James Gandolfini as Tony Soprano, New Jersey mob boss
New Jersey, Spring 2004
Series: The Sopranos
– “Rat Pack” (Episode 5.02, dir. Alan Taylor, aired 3/14/2004)
– “In Camelot” (Episode 5.07, dir. Steve Buscemi, aired 4/18/2004)
Creator: David Chase
Costume Designer: Juliet Polcsa
This week’s #MafiaMonday post celebrates the late James Gandolfini, the award-winning actor who would have celebrated his 57th birthday tomorrow.
Gandolfini won multiple awards, including three Emmys, for his performance as the tough yet troubled gangster Tony Soprano on HBO’s The Sopranos, setting the foundation for future TV icons. Continue reading
Matthew McConaughey as Rustin “Rust” Cohle, nihilistic bartender and ex-cop
Lafayette, Louisiana, April 2012
Series: True Detective
Air Dates: January 12, 2014 – March 9, 2014
Creator: Nic Pizzolatto
Costume Designer: Jenny Eagen
WARNING! Spoilers ahead!
Don’t be assholes. You wanna hear this or not?
Rust Cohle challenges his interrogators at the outset of “The Long Bright Dark”, the premiere episode of HBO’s True Detective, indicating to us as well as detectives Thomas Papania (Tory Kittles) and Maynard Gilbrough (Michael Potts) that a wild ride is ahead. Continue reading
James Garner as Philip Marlowe, cynical private detective
Los Angeles, Spring 1969
Release Date: October 22, 1969
Director: Paul Bogart
Costume Design: Florence Hackett & James Taylor
Save for a single season of a loosely adapted ABC TV series, he character of Philip Marlowe had gone more than two decades without a cinematic portrayal at the time Marlowe was released in 1969. Directed by the appropriately named Paul Bogart (no relation), this adaptation of Raymond Chandler’s 1949 pulp novel The Little Sister updated the setting to contemporary Los Angeles.
James Garner took some criticism for his take on the famous private eye, but I think the likable actor’s vulnerable sincerity works for his interpretation of Chandler’s anti-hero. Continue reading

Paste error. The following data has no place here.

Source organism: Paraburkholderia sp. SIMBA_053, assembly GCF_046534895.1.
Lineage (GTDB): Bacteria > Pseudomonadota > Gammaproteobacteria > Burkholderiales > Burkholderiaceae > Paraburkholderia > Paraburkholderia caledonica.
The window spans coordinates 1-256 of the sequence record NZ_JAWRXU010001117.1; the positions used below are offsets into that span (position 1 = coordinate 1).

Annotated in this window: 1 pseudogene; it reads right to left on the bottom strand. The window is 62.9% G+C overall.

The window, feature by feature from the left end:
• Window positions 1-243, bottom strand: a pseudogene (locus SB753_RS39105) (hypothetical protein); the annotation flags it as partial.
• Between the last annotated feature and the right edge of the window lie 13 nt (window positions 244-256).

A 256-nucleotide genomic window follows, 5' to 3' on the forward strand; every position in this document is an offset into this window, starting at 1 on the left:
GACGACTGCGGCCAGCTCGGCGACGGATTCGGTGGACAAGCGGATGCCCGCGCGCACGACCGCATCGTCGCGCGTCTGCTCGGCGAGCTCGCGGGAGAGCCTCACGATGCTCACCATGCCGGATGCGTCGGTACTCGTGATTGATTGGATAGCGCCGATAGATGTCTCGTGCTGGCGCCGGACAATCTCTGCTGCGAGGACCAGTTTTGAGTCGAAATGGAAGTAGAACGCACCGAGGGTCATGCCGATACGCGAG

Cary Grant as T.R. Devlin, American government agent
Rio de Janeiro, Spring 1946
Release Date: September 6, 1946
Director: Alfred Hitchcock
With a tight screenplay from Ben Hecht, a dream cast including Cary Grant, Ingrid Bergman, and Claude Rains, and a finely developed cinematic maturity as the by-product of a quarter-century of directing, Notorious is considered a career high in the filmography of Alfred Hitchcock.
Frank Sinatra as Joey Evans, womanizing nightclub singer
San Francisco, Spring 1957
Film: Pal Joey
Release Date: October 25, 1957
Director: George Sidney
Costume Designer: Jean Louis
Let’s ease into #SinatraSaturday with a return to Pal Joey, the story of an ambitious nightclub performer played by Ol’ Blue Eyes himself who finds himself in a love triangle with an ingenue chorus girl (Kim Novak) and a wealthy widowed former stripper (Rita Hayworth), all set to more than a dozen classic Rodgers and Hart tunes.
Warren Oates as Bennie Benjamin, piano-playing bounty hunter
Mexico, May 1973
Film: Bring Me the Head of Alfredo Garcia
Release Date: August 14, 1974
Director: Sam Peckinpah
Wardrobe Credit: Adolfo Ramírez
WARNING! Spoilers ahead!
Today would have been the 90th birthday of Warren Oates, the grizzled Kentucky-born actor celebrated on BAMF Style for his depiction of John Dillinger in 1973’s Dillinger and also his collaborations with director Sam Peckinpah including The Wild Bunch (1969) and Bring Me the Head of Alfredo Garcia (1974). It was this latter film that the iconoclastic director deemed the only one from his three-decade career that matched his original vision.
Dominic Cooper as Ian Fleming, former British Secret Service agent and aspiring author
Goldeneye, Jamaica, March 1952
Series: Fleming: The Man Who Would Be Bond
Episode: Episode 1
Air Date: January 29, 2014
Director: Mat Whitecross
Costume Designer: Caroline Harris
This Monday, May 28, marks the 110th birthday of Ian Fleming, the author who created James Bond based on his own experiences in British naval intelligence during World War II. Fleming’s works have famously been adapted to the screen in one of the most successful film franchises to date, while the man’s own life has been adapted a few times as well.
Fleming: The Man Who Would Be Bond, is the most recent visual retelling of Fleming’s life, focusing on the period of 1938 to 1952 that included Commander Fleming’s service in the British Naval Intelligence Division during World War II and much of the gambling, girls, and gin that would become a hallmark for both Fleming and his fictional creation. Continue reading